Professor: Zombies an expression of our unhappiness
A professor at Clemson University delves into the societal underpinnings of the popularity of zombies in our culture.
Zombies are complicated. On the surface, they're just hapless undead who want to feast on your delicious brains. Underneath, they may actually be expressions of economic dissatisfaction or disappointment with the government. Or they may serve as community-building exercises.
Sarah Lauro, a visiting assistant professor in the English department of Clemson University, has a lot of ideas about what zombies really mean.
Lauro has been studying the zombie phenomenon for years. She starts by looking back at the history of how zombies came to America, primarily as an import from Haitian folklore about re-animated dead that were used as free labor. Zombie movies of the 1930s brought this image of the zombie to the public.
"On the one hand, the zombie's black body stood for racial prejudices that were strikingly felt in the U.S. at the time; on the other hand, white workers in the U.S., oppressed under the floundering economy of the Depression era, felt a kinship with this disempowered figure," Lauro says. Sometimes, a zombie isn't just a zombie.
Fast-forward to modern day. Zombies walks are infecting the country. College campuses are seeing outbreaks of Humans vs. Zombies tag games. Why are we so eager to dress up like zombies and shuffle around moaning for brains?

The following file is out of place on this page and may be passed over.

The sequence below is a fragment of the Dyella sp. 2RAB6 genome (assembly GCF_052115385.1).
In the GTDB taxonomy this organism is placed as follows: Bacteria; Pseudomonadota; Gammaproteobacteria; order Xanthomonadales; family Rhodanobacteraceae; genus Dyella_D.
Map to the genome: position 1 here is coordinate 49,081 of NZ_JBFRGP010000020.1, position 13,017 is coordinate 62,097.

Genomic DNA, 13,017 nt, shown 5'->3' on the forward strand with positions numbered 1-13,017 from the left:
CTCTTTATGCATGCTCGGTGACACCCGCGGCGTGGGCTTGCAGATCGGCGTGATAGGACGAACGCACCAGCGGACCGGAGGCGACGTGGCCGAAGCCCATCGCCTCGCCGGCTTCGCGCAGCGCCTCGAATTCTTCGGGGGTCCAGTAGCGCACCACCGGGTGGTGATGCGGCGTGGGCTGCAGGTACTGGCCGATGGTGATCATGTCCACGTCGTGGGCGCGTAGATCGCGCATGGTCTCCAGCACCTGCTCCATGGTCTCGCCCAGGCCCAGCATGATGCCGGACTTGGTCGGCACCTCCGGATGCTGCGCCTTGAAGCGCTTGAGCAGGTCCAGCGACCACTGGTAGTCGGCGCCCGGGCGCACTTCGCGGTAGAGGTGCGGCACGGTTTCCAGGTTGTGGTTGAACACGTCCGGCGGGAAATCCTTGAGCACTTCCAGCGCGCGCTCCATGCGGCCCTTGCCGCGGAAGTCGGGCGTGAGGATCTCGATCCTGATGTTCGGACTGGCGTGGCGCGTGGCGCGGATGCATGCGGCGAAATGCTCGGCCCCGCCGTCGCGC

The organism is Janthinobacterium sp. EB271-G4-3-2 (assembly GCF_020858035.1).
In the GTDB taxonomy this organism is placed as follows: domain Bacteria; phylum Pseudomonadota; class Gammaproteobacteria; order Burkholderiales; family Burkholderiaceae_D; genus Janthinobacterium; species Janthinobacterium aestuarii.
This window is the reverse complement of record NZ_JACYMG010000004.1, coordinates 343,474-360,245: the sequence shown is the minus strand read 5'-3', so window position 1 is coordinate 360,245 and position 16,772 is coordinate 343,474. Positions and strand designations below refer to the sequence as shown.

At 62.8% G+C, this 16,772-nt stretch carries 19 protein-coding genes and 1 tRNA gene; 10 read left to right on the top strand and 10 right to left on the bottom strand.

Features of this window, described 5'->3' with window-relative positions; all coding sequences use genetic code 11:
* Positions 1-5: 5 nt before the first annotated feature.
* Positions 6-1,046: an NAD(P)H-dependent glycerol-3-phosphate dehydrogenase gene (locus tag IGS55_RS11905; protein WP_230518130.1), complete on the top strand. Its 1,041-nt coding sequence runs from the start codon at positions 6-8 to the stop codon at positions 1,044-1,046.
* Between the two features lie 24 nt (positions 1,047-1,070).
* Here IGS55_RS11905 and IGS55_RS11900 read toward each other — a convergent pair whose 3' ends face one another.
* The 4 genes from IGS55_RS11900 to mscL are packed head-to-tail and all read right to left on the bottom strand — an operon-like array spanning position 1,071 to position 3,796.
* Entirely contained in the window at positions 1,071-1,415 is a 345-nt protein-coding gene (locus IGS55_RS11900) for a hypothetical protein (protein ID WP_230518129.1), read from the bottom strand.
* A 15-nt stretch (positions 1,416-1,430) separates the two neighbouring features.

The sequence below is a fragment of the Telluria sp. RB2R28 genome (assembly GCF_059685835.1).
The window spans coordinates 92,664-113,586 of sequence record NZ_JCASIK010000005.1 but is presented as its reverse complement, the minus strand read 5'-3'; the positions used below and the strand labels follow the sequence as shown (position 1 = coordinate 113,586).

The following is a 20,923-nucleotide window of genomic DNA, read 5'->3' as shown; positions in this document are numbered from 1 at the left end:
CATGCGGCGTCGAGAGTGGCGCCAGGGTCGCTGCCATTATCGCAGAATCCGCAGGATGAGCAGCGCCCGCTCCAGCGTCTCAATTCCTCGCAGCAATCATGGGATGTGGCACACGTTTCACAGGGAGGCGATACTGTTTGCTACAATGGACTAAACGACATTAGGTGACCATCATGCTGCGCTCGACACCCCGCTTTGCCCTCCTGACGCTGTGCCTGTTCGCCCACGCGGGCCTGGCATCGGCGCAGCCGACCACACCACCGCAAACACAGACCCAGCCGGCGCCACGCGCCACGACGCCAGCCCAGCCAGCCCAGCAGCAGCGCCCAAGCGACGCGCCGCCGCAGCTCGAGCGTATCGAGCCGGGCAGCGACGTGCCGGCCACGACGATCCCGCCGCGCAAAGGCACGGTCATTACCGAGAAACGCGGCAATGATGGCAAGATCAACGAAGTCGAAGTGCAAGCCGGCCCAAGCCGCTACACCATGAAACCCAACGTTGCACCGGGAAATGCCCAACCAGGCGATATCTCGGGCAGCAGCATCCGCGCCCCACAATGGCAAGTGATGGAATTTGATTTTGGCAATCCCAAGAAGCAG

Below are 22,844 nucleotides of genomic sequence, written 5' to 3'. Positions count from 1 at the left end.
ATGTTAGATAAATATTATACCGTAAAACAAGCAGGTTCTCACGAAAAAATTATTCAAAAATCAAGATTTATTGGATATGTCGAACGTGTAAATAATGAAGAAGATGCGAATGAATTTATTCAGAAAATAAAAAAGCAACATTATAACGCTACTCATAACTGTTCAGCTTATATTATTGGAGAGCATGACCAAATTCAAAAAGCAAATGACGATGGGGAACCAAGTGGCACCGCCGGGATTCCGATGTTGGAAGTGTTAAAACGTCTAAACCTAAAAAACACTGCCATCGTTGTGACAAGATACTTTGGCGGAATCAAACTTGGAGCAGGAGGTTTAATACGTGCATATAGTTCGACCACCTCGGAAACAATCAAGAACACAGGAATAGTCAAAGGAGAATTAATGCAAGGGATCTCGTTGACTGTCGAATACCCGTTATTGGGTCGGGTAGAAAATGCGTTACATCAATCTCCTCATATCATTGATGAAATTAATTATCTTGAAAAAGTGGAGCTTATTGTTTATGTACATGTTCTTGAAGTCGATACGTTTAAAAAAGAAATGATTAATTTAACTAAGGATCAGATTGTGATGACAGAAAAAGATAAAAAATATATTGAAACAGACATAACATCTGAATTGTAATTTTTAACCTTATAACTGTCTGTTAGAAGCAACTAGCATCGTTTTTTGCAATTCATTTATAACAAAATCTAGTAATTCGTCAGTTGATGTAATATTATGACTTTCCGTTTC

Lauro has a few theories. "Some do it to make visible their dissatisfaction with a government they feel isn't listening to them or an economic system that makes them brain-dead consumers; some do it as a kind of exercise of community, just to show how the collective can be organized and made to participate in an event without any ties to commercialism; many have no idea why they do it, but some play dead, one supposes, just to feel alive," she says.
I once took part in a zombie walk. Why? I guess I fall into the no-idea group. I thought it would be fun. I like to play dress-up. I could get all the supplies I needed from the make-up section at the drug store. I had a blast without once considering my thoughts on consumerism or the state of the government.
But I think Lauro is onto something here. From "The Walking Dead" to zombie obstacle-course races, zombies have thoroughly infiltrated our culture. At a time when the economy is harsh for so many people, maybe we really are feeling a certain kinship with our unfortunate, undead fictional friends.
If you want to learn more, keep an eye out for Lauro's upcoming book, titled "Rise Up: Living Death, Slavery, and Rebellion."